What Makes Cell Towers Competitive?

Recently, Fierce Wireless ran an article about AT&T’s threat to public tower companies about how “successful” their tower development project with Tillman Infrastructure has been.  The article cites a Morgan Stanley report which claims that “On a national basis in a 0.5-mile radius, ~65% of towers have no competitor and just ~15% have more than one competitor. Within a 1-mile radius, ~45% of sites nationally have no competitor and just ~35% have more than one competitor.”

A tower is considered competing when it fulfils the same coverage or capacity goals or both as another nearby tower. Because coverage and capacity goals can vary widely depending upon the terrain, population density and distribution, time of day, difficulty of zoning, and proximity of other existing sites, there is no uniform distance where a tower would be considered as competing with another tower. We regularly assist our tower company clients with evaluating prospective acquisitions to determine how many competing towers are present across the portfolio of target towers. A tower is considered competing if it falls within the same search area or search ring as another tower. It’s not hard to see that the AMT and CCI towers in the photo above are competitive.

However, when looking at large numbers of towers, it isn’t feasible to look at each set of towers and we must make assumptions. As a rule of thumb, we tend to use the following distances for urban, suburban, and rural areas- ¼, ½, and 1 mile. In other words, if a tower is located within ¼ mile of another tower in an urban area, it could compete for the same prospective tenant. Of course, there are situations where that distance could be less or greater. For ease of analysis though, we utilize these distances.  

For example, we previously completed an analysis of our proprietary tower data for a large hedge fund. Specifically, we examined each of the public tower companies’ tower datasets and compared to our own tower data. We looked separately at each large public tower company’s exposure to competitive towers in urban, suburban, and rural areas based upon multiple radii. We chose to use urban/suburban/rural designations instead of BTAs. While BTAs are used by the public tower companies as a proxy for urban/suburban/rural, we find that is misleading as BTAs can include urban and suburban and sometimes rural sub-areas in the same BTA. 

We also examined each public tower company portfolio individually so that we could see which company was better positioned for rural expansion, urban infill and densification, and suburban expansion and densification. We also looked to see on average how many competing towers each tower company’s urban, suburban and rural towers had within a distance where a wireless carrier could choose one or the other tower.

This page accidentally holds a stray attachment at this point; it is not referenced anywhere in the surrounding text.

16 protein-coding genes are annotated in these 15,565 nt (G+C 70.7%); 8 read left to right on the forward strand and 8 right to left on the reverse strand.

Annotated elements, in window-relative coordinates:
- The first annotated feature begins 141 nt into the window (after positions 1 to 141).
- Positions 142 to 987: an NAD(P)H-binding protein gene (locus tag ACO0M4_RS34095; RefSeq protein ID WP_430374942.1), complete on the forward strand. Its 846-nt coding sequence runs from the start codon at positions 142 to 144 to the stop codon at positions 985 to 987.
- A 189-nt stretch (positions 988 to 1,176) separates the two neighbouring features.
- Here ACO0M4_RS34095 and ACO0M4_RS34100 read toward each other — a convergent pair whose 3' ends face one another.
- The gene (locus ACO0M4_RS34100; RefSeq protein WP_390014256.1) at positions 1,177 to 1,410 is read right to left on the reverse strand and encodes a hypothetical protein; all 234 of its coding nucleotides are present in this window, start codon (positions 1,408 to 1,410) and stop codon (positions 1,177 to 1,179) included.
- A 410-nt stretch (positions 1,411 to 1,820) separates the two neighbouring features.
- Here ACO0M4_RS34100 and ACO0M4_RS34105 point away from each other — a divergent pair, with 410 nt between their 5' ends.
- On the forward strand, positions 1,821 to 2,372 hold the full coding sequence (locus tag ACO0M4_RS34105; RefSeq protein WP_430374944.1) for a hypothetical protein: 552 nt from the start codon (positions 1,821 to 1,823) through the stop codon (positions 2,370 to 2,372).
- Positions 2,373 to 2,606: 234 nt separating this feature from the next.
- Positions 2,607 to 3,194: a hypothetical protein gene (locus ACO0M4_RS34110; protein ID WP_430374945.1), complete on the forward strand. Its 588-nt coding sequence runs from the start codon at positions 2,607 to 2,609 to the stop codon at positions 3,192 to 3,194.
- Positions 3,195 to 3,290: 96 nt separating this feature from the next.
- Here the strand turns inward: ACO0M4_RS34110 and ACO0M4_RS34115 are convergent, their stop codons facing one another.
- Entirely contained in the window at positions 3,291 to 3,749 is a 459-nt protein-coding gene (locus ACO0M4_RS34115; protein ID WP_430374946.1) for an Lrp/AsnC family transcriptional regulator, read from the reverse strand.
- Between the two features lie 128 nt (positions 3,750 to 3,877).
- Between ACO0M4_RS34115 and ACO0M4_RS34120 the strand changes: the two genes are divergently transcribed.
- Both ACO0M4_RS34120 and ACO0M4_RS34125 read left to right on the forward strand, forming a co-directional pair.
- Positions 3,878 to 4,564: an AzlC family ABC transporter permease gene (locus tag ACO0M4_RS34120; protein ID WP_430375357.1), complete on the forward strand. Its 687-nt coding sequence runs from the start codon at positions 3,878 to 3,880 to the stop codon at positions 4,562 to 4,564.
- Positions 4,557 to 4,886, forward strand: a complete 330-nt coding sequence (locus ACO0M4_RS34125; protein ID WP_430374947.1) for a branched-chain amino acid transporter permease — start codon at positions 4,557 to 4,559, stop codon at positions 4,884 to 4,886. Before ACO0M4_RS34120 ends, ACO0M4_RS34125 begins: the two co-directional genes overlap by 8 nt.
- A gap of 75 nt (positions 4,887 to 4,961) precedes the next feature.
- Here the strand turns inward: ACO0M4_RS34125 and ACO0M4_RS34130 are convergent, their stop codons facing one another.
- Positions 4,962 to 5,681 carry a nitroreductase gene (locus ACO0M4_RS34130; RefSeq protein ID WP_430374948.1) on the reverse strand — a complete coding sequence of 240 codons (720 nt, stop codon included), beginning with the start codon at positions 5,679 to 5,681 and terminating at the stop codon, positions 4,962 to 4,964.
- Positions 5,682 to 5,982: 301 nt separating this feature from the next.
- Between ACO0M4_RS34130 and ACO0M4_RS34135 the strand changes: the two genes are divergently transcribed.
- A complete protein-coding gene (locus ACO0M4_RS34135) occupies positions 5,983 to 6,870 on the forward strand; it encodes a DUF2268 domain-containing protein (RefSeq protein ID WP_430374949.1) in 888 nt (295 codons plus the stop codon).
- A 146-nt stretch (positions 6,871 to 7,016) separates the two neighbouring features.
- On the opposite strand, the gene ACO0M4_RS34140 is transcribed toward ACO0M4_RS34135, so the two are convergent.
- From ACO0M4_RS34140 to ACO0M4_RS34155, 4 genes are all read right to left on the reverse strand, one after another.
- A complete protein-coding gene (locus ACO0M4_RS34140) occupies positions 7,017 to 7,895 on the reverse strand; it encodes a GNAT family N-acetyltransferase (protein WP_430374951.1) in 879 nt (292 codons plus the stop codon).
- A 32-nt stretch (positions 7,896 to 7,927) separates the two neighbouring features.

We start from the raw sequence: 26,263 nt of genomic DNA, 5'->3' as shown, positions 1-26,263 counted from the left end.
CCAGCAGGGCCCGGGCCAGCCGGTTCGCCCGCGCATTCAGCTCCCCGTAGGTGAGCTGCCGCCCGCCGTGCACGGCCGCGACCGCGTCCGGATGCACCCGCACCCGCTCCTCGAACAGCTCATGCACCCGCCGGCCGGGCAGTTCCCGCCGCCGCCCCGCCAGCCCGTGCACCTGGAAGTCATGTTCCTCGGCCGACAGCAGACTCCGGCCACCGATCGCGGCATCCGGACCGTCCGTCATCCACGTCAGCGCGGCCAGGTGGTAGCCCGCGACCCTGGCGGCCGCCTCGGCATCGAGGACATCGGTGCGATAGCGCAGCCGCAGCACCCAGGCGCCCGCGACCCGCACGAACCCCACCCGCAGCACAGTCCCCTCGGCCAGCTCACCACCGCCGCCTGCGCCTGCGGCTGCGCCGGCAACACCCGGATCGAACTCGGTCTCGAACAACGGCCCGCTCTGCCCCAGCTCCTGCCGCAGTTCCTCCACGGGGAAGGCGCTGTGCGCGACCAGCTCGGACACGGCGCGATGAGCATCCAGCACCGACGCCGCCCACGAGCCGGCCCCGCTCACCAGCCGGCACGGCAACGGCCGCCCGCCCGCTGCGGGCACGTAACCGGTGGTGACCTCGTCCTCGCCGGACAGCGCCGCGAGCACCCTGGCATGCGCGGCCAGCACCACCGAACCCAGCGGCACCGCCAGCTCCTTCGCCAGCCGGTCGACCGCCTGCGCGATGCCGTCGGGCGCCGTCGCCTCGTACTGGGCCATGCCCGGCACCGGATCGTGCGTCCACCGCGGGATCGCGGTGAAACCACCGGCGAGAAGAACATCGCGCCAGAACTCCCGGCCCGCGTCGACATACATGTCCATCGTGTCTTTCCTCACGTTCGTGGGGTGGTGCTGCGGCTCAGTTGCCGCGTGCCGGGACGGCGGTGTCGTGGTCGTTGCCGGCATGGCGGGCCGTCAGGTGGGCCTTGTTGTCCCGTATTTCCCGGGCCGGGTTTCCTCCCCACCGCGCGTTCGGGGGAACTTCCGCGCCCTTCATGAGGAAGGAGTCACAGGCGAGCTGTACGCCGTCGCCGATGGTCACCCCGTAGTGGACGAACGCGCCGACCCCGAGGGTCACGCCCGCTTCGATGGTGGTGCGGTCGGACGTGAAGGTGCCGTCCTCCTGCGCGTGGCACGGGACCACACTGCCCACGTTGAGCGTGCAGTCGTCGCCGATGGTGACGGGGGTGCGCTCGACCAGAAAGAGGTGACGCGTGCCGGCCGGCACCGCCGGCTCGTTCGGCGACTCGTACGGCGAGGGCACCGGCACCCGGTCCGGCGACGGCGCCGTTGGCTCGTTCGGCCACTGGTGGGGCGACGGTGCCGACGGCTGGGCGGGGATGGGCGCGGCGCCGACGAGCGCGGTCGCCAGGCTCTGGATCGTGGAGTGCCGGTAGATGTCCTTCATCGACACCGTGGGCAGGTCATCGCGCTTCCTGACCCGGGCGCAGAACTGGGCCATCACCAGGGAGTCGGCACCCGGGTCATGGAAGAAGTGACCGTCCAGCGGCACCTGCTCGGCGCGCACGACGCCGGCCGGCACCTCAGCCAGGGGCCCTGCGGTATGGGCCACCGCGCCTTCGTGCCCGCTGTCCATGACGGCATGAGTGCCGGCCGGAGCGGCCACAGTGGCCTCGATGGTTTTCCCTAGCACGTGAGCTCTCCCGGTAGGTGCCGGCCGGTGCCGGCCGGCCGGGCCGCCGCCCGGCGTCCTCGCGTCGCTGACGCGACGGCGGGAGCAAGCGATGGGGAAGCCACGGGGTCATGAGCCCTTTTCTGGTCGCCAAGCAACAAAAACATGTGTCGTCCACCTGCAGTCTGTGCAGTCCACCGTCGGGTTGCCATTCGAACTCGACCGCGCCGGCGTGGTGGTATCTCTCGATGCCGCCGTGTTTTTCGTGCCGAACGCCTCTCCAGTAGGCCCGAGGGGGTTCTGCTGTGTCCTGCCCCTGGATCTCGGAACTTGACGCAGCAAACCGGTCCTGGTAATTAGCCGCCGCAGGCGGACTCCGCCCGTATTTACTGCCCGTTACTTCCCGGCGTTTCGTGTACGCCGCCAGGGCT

We found that on average the public tower companies have .2 competing towers for each of their towers within ¼ mile, .4 competing towers within ½ mile, and just over 1 competing tower within 1 mile on a nationwide basis. 

Please note that this doesn’t directly contradict Morgan Stanley’s findings as our methodology looks at average number of competing towers per tower while theirs appears to look at the number of towers with any competing towers within a given distance.  

Interestingly, the public tower companies have different levels of exposure to competing towers depending upon whether their towers are in urban/suburban/rural areas with some tower companies having more exposure in rural areas and less in urban areas and vice versa. When you examine how each tower company acquired or built their towers, this stands to reason. SBA chose to acquire towers from other tower companies while Crown Castle and American Tower acquired large chunks of their portfolios from wireless carriers and tower companies.  

The tower companies have differing exposure to competing towers depending upon where and how they acquired their towers.

Another point of interest is that there are more competing towers within the assumed “competitive” radii than there were 10 years ago across urban, suburban, and rural towers although this is more pronounced in urban areas as should be expected. We examined the number of competing towers in 2007, 2011, and 2017, and found that the number of competing towers had increased between 25% and 50% between 2007 and 2017. This despite more difficult zoning regulations in many areas that would prevent new towers near existing towers.  

Our next near-term project will be using this previous analysis to evaluate how many new towers have been proposed or built near existing tower company towers to date- not just by Tillman but by other build-to-relocate (or BTR) developers as well. If you recall from previous articles, some wireless carriers have simply told any tower company that would listen where they would like to move off an existing tower, with the first tower company to have a tower standing being the one they would lease from.    

If you are interested in discussing or purchasing any of our findings, please contact us.

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